One of the most difficult part in offering IoT solution is to find the right business models for your clients. Traditionally, products are sold based on superior technology or the richness of the product features but customers are now more demanding – they don’t want the usual Capex-based model. They don’t want to see a “white-elephant” by the end of the project whereby the usage or the impact of the solution is not to their expectation.

Below are the seven possible IoT business models that you can use:

  1. Subscription Model – This is the second easiest model after the Capex-based one-off model which is popular for the vendors but heavy up-front investment from the customers. The idea is to pay in return for the continuous value or services that you rendered. Usually, the subscription can be paid monthly or annually and normally comes with a contract to safeguard the vendor from losing if a customer suddenly stops subscribing to the service.

    Sometimes, it is a hybrid model whereby the customer need to pay a certain upfront or a certain percentage of the hardware cost and the remaining can be paid via subscription. This recurring revenue model benefits both parties.

  2. Outcome-based Model – With all the sensors data that has been collected, the vendor might have more confidence to offer an outcome-based payment model, for example, the customer just need to pay the agreed percentage of electricity bill costs savings every month or year by implementing smart building or smart electricity solution.Another analogy – The idea of buying a water pump is to transfer a volume of water from a river to the land. Why buy the pump when you can only pay the amount of water that is successfully transferred?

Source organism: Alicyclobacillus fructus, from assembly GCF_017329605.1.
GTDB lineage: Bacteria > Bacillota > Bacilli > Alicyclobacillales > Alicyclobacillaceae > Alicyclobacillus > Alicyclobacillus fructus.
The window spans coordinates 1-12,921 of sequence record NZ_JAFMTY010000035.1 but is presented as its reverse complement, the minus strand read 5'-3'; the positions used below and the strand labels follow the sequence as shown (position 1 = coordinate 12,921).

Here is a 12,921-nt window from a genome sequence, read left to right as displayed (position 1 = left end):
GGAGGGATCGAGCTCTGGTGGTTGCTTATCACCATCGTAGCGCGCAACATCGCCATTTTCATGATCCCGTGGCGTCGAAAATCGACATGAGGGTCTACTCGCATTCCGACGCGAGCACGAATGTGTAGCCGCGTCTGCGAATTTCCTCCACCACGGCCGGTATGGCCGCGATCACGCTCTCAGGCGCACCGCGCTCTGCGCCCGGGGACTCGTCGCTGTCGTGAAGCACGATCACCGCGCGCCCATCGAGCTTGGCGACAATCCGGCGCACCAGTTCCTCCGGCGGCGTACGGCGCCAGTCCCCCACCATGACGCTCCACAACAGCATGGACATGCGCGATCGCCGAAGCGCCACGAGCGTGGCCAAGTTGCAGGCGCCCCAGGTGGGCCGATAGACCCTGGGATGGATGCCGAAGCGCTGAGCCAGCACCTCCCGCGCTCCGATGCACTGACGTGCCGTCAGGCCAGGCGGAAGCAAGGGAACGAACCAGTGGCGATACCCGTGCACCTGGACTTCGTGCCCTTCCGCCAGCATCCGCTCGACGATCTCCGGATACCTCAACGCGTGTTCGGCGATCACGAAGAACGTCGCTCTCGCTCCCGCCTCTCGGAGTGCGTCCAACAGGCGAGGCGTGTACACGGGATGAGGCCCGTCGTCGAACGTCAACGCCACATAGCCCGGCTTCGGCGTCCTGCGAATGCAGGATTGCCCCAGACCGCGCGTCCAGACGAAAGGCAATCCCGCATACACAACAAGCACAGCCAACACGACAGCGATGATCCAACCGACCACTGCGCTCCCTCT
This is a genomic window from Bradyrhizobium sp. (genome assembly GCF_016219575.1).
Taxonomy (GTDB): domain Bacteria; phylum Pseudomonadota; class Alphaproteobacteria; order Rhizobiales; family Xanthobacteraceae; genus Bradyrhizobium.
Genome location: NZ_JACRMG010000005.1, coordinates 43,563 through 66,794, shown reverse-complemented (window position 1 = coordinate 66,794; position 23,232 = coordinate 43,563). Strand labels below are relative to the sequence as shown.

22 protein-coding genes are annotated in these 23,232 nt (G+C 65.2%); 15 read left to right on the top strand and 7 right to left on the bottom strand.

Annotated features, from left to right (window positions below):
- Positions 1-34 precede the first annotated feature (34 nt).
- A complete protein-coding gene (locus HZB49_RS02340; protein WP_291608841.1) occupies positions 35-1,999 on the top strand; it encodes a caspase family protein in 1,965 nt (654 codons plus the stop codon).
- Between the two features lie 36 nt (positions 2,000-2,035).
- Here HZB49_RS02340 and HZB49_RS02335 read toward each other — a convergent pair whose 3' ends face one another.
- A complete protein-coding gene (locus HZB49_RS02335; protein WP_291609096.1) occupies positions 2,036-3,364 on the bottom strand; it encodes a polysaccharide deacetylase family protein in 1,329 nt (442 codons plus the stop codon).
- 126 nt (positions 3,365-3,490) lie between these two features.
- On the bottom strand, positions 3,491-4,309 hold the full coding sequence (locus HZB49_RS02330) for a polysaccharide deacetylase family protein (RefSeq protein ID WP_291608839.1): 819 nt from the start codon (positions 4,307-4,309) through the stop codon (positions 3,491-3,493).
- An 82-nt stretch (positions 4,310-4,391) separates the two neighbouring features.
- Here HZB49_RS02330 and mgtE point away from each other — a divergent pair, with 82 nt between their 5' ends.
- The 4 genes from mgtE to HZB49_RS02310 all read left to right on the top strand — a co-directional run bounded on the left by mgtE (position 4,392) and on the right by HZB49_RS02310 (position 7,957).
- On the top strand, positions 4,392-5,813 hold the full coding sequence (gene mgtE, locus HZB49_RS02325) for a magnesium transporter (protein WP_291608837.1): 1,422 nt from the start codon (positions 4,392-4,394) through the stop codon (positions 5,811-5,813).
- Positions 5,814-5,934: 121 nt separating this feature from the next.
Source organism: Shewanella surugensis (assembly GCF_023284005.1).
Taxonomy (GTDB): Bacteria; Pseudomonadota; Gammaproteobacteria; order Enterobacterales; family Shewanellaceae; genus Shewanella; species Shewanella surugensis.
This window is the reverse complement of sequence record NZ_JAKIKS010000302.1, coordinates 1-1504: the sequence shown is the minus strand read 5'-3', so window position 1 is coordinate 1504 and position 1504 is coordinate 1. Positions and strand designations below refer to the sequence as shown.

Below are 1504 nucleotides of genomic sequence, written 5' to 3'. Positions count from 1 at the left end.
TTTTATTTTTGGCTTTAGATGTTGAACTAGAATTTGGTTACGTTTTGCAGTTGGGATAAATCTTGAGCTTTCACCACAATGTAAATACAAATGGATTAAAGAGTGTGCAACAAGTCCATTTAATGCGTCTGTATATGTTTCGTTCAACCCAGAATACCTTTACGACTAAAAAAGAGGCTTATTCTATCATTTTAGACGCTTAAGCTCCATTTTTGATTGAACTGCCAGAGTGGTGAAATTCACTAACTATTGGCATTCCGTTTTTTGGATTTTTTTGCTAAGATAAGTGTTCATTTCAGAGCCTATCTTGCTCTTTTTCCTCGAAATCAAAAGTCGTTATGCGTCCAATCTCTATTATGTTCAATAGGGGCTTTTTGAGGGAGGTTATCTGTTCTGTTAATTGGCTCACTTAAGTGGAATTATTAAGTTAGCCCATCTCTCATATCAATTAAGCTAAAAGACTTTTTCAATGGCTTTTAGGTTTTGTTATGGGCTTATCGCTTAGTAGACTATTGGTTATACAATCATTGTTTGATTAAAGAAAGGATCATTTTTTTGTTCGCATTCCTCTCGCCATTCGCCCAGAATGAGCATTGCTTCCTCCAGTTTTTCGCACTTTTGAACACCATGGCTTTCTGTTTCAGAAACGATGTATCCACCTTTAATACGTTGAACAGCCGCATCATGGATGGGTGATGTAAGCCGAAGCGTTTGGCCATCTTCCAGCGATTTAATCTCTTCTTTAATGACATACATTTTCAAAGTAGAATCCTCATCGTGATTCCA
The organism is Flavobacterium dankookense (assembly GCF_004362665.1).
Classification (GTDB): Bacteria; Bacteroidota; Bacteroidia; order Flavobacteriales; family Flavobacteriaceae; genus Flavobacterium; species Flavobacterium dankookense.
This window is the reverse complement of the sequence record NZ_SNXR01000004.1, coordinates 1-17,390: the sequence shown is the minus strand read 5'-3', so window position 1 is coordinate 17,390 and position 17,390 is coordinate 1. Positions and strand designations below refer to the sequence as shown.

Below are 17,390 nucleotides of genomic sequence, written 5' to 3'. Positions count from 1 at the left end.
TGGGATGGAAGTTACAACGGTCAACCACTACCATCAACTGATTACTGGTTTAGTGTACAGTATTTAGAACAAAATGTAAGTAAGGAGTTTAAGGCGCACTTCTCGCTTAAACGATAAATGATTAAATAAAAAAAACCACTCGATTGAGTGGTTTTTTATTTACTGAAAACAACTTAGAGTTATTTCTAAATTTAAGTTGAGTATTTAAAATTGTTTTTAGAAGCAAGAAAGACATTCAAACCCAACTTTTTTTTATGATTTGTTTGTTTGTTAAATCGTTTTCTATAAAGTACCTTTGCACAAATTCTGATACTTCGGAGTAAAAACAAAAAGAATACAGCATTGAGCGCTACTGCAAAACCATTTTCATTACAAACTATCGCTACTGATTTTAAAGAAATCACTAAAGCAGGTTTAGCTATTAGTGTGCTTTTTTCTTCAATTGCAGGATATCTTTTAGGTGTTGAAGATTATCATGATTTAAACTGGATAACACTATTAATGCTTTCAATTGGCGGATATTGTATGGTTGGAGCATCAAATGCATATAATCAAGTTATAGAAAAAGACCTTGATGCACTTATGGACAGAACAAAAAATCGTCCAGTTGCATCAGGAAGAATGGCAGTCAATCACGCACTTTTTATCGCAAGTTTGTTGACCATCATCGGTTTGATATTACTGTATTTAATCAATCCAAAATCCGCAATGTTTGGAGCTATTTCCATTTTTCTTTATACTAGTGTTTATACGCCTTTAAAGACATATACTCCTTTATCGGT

3. Asset Sharing Model – Expensive assets such as big trucks or heavy machinery can be costly if it’s lying idle for many days or months. By monitoring the usage of the assets, you will the ability to rent out that extra “capacity” and earn more revenue.
    Thus, some form of revenue sharing model can be a win-win situation if the customer is not willing to spend upfront investment.
  4. “Razor-Blade” Model – This business model in which one item is sold at a low price in order to increase sales of a complementary good such as consumable supplies. An example, Amazon’s Dash is an IoT button that was either given free or sold at a cheap price. When pressed, the button will send an order automatically to Amazon.

    The idea for Amazon is not because of the extra revenue but in fact to understand the customer’s purchase behaviour.

  5. IoT Data Model – The value is in the insights of the data. When IoT sensors are attached to individual assets, you will know more about the usage of the assets. When sensors capture the movement of supermarket customers in their shopping area, it will give better insights about where to place the items more strategically.
  6. Pay-per usage Model – This model will charge the customers for the amount of time they are actively interacting with the product such as rental of cars which automatically track the mileage and fuel.

    Another business model is the Usage-based Insurance whereby the amount of annual insurance paid is based on the behaviour of the driver whether they are a safe or reckless driver. This can be monitored from the driving patterns captured through sensors in the car.

  7. Offer a Service Model – The IoT product is provided free or subsidised but it comes with contractual service such as maintenance, audit or consulting. An example, a connected air-conditioner is bundled with a remote maintenance service. The customer will be informed if the air-condition requires a service.

    Connected machines require continuous monitoring to avoid any disruption, and this service can be contracted to a service provider.

As you can see, there are many business models that can be explored with IoT. Some of this is quite new and not many dared to take that bold steps of these new business models. But with the right problem statement, business case, the scale of the project, the business model might benefit both parties – the vendor and customer.

The IoT Tsunami is waiting to happen if we are able to get the right business model to succeed.

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